Recently I was using AWS LocalStack (which uses Python and Docker) to run various tests against DynamoDB. I was running into behaviour that seemed different from the ‘true’ AWS services, which kind of defeats the purpose of having localstack. in the first place.

The log files were a little cryptic to me as I am a more ‘hands on’ learner, so I decided to set up some debugging. It’s not as straightforward as doing the equivalent simple Java setup, so I thought I’d document what I did in case anyone else finds it useful.

I had to dig around various guides to find out what was going on – so I will distill it here.

Overview of approach

From all the readings I could find the general approach is a follows:

  • Initiate the connection from your host. (This is the opposite of the most common Java approach, where you expose a port on your server and then try and connect from your host).
  • Ensure that your docker image has a python module capable of debugging. (I used pydevd-pycharm).
  • On the container you run, update the file you wish to debug with pycharm instrumentation code.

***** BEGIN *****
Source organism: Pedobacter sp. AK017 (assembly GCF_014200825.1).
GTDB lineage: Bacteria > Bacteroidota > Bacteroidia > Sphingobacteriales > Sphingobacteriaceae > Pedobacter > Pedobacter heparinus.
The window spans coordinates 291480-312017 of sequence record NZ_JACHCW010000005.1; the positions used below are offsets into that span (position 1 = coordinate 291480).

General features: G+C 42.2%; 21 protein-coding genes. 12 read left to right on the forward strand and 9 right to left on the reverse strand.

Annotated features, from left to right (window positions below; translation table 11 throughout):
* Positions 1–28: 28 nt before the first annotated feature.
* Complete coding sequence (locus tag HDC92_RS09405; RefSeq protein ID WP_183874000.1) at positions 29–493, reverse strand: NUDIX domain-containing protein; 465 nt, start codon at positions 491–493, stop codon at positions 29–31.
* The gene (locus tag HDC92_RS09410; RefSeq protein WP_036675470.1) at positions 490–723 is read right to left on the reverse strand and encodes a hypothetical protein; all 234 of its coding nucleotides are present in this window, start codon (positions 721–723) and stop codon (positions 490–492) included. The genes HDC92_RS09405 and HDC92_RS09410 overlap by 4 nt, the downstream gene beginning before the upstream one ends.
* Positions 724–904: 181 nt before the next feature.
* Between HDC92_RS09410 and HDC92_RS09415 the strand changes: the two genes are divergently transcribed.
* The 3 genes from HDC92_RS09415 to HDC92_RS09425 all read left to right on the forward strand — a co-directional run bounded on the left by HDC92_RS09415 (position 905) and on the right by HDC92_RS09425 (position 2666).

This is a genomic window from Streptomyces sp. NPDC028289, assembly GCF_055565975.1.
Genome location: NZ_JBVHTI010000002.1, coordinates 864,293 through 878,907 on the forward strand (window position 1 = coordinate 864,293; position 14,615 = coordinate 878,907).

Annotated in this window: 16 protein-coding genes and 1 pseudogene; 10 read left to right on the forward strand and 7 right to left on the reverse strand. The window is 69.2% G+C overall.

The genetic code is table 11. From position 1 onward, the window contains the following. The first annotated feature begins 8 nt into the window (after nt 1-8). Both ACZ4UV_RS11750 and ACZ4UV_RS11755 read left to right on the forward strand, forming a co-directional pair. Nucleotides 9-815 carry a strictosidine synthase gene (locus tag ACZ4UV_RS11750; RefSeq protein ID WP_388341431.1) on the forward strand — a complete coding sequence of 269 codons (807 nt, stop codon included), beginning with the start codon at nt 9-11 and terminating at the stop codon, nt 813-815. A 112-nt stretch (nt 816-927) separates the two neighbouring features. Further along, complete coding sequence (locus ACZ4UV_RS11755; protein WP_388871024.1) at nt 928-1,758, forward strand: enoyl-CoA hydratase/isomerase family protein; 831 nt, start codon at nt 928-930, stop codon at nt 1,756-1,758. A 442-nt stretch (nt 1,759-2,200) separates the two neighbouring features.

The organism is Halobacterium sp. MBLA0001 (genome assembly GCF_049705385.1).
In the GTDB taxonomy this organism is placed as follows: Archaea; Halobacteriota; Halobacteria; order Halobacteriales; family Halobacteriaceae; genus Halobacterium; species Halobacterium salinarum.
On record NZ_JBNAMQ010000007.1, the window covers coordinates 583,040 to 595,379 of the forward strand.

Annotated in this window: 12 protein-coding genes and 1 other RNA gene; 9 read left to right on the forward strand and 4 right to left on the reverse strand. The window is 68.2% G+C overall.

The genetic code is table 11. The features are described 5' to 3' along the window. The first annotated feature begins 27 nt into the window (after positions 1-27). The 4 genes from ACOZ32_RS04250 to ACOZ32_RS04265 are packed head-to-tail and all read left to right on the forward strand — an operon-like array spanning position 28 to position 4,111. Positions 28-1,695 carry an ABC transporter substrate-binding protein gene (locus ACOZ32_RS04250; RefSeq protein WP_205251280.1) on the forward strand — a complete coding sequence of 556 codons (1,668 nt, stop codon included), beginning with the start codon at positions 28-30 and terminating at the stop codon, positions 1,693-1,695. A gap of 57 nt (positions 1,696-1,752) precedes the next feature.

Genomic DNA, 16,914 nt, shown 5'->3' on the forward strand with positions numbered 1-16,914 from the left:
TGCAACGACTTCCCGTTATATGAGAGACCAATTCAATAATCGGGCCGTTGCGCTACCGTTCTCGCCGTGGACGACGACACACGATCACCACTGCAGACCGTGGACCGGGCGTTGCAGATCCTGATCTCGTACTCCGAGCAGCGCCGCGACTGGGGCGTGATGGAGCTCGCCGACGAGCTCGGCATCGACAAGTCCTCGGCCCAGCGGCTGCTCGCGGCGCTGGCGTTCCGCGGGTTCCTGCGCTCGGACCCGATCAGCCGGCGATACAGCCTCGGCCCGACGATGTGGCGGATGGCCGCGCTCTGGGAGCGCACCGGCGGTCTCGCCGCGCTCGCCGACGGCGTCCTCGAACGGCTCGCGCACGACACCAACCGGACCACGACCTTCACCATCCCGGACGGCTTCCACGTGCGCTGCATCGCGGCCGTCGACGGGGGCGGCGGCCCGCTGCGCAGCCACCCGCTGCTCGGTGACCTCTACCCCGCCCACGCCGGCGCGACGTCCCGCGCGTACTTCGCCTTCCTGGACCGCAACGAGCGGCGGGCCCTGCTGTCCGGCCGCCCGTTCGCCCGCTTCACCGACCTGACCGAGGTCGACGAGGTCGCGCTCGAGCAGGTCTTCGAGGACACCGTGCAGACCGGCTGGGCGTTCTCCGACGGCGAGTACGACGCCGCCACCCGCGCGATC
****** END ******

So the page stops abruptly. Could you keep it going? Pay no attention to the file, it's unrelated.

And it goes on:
After a lot of experimentation I could get this to work, but there were several annoyances:

  • Changing every file ad-hoc that you might want to debug (as most guides including this one suggest) is too time consuming to be useful. I’m after an oversight of code within a framework, after all.
  • In order to pick up the changes to include pydevd-pycharm, you need to launch a new python process.
  • It appears that for my container to call back to my host, I needed to use my host IP (as specified by en0) rather than my host name. If another developer wants to use this approach, they need to use their IP.

All of this lends itself to a setup script, which can then be used to manipulate my localstack environment BEFORE the container runs.

Overriding the Docker Entrypoint

Here’s a snippet from a local docker compose file that made use of localstack as follows:

version: '3'
services:
  aws-localstack:
    image: localstack/localstack:[email protected]:2740b5509173e0efbd509bdd949217f42c97e1ab1f5b354430fdf659c2b9a152
    entrypoint: '/local-stack-debug.sh'
    ports:
      - '4569:4569'
      - '4572:4572'